A little alcohol is good for you, US study finds
Two drinks a day can stave off mental decline and improve memory skills, according to US research
Having two alcoholic drinks a day may slow mental decline and preserve brain function, according to US research. Dr Changwei Li from the University of Georgia said results from previous studies investigating links between mental health and moderate drinking have been mixed. But this new study has identified a “U-shaped relationship” between alcohol and cognitive function scores, where a little provided benefits but too much had the reverse effect.
HAVING two alcoholic drinks a day may slow mental decline and preserve brain function, according to a US study.
Dr Changwei Li, an epidemiologist at the University of Georgia (UGA), said results from previous studies investigating links between mental health and moderate drinking have been mixed. But this new study has identified a “U-shaped relationship” between alcohol and cognitive function scores, where a little provided benefits but too much had the reverse effect.
Dr Li said: “Our study suggested low to moderate drinking was associated with better total cognitive function and better word recall, mental status and vocabulary.
“Low to moderate alcohol use was also associated with slower rates of cognitive decline.”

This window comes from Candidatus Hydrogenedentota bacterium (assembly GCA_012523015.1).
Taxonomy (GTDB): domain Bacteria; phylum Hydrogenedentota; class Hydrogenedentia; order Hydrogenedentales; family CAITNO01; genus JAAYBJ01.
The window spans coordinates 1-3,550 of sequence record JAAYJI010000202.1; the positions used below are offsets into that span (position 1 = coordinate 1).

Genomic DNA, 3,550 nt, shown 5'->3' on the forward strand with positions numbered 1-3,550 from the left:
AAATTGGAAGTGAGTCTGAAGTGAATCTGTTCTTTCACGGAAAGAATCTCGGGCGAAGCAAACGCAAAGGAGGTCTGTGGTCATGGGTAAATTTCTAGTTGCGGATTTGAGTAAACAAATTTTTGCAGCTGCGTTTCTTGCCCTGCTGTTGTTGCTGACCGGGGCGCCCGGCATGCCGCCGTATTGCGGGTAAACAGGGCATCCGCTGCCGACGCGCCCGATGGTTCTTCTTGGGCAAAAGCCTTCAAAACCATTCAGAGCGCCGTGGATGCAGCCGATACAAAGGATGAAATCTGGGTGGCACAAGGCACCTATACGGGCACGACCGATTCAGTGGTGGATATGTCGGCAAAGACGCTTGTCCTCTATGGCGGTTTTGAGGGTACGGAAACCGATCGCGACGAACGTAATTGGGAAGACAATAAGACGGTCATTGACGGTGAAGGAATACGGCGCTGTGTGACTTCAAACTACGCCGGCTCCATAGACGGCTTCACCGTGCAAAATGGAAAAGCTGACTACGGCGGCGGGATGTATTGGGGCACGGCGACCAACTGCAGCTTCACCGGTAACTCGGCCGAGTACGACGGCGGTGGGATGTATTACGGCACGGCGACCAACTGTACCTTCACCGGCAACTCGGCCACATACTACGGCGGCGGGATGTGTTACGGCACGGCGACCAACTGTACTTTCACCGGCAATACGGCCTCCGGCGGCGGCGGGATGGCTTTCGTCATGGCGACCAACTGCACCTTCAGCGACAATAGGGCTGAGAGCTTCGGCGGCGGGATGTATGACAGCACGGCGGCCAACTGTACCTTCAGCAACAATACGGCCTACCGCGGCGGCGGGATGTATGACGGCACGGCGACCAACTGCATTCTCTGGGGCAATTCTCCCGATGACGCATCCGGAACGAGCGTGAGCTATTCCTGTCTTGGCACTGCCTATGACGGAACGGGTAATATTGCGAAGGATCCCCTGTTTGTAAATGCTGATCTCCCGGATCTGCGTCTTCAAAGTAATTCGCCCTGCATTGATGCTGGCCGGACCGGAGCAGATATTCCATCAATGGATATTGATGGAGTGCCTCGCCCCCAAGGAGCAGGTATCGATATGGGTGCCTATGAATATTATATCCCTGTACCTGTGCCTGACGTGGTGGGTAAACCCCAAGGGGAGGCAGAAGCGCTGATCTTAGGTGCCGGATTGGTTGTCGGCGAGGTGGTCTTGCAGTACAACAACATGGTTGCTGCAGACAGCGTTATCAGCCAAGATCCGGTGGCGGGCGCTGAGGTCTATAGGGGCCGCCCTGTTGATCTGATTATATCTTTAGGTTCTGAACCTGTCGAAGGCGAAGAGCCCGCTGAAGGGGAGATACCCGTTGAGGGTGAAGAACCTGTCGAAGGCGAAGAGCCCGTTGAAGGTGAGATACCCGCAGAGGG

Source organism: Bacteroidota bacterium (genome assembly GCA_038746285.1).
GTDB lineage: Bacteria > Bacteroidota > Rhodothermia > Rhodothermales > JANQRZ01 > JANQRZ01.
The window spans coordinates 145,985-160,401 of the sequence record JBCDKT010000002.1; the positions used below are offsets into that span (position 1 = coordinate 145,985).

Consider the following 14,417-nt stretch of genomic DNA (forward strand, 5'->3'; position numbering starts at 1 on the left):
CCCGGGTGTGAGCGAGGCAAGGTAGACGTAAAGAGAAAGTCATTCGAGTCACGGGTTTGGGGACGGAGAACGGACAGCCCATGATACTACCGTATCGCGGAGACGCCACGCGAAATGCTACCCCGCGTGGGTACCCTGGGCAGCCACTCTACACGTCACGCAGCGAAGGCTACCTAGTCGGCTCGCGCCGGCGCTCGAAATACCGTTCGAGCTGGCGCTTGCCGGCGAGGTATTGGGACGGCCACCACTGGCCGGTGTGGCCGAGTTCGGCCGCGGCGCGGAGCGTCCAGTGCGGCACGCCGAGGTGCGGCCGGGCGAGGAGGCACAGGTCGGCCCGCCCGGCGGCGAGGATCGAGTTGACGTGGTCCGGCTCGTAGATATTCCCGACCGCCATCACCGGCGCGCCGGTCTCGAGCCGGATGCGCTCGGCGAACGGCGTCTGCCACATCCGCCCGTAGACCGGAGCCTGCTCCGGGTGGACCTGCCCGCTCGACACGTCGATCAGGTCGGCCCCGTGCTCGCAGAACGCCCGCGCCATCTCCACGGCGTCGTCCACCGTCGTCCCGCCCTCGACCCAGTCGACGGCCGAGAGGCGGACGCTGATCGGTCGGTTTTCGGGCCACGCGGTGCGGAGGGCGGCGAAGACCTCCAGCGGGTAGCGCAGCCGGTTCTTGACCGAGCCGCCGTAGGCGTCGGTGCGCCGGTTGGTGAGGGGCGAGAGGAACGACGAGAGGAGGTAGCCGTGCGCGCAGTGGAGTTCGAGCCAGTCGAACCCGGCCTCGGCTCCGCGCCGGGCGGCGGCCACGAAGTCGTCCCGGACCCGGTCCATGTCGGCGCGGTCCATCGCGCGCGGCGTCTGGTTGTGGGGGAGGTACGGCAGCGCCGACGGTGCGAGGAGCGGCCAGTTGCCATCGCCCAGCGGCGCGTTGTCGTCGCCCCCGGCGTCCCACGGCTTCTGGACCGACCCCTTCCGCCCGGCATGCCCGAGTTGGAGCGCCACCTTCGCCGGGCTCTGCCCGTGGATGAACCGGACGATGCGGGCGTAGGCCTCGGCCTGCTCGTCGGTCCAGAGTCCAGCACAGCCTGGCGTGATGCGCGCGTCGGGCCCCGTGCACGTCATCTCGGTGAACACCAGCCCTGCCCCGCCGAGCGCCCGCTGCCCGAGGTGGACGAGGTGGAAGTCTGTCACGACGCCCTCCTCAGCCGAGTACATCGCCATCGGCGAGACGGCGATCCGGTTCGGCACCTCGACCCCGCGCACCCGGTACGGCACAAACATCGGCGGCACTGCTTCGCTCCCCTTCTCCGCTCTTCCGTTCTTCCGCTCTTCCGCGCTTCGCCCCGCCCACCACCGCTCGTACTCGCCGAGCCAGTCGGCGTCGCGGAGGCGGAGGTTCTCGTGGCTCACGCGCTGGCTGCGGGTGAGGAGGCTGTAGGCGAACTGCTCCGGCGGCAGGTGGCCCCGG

The researchers found that people who enjoyed a regular drink − up to two a day − were a third less likely to have poor cognitive function compared to teetotallers.
This includes learning, thinking, reasoning, remembering, problem solving, decision making and attention.
Even when controlling for other factors known to affect brain function, such as age, smoking or education level, the researchers said they saw a pattern of light drinking associated with high cognitive trajectories.
The results also showed the association was stronger among white participants, which Ruiyuan Zhang, lead author and a doctoral student at UGA’S College of Public Health, said calls for further exploration into the mechanisms of alcohol’s effect on the brain.
Light to moderate drinking was defined as fewer than eight drinks per week for women and 15 drinks or fewer among men. And the optimal intake was ten to 14 drinks per week, but Mr Zhang said the findings do not mean those who drink less should increase their intake. “It is hard to say this effect is causal,” he said.
“So, if some people don’t drink alcoholic beverages, this study does not encourage them to drink to prevent cognitive function decline.”
The researchers from UGA are the first to track alcohol consumption effects on cognition performance over 10 years, using data from a nationally representative sample from the Health and Retirement Study in the US.
A total of 19,887 middle-aged and older adults completed surveys every two years about their health and lifestyle, including questions on drinking habits, the JAMA open access journal reported.
They also had their cognitive function measured in a series of tests looking at their overall mental status, word recall and vocabulary.
These included being read a list of 10 words and then having to remember them immediately, or five minutes later.
Previous studies have shown moderate drinking has been found to increase a protein known as the brain-derived neurotrophic factor, which helps the brain to develop new cells and strengthen existing ones.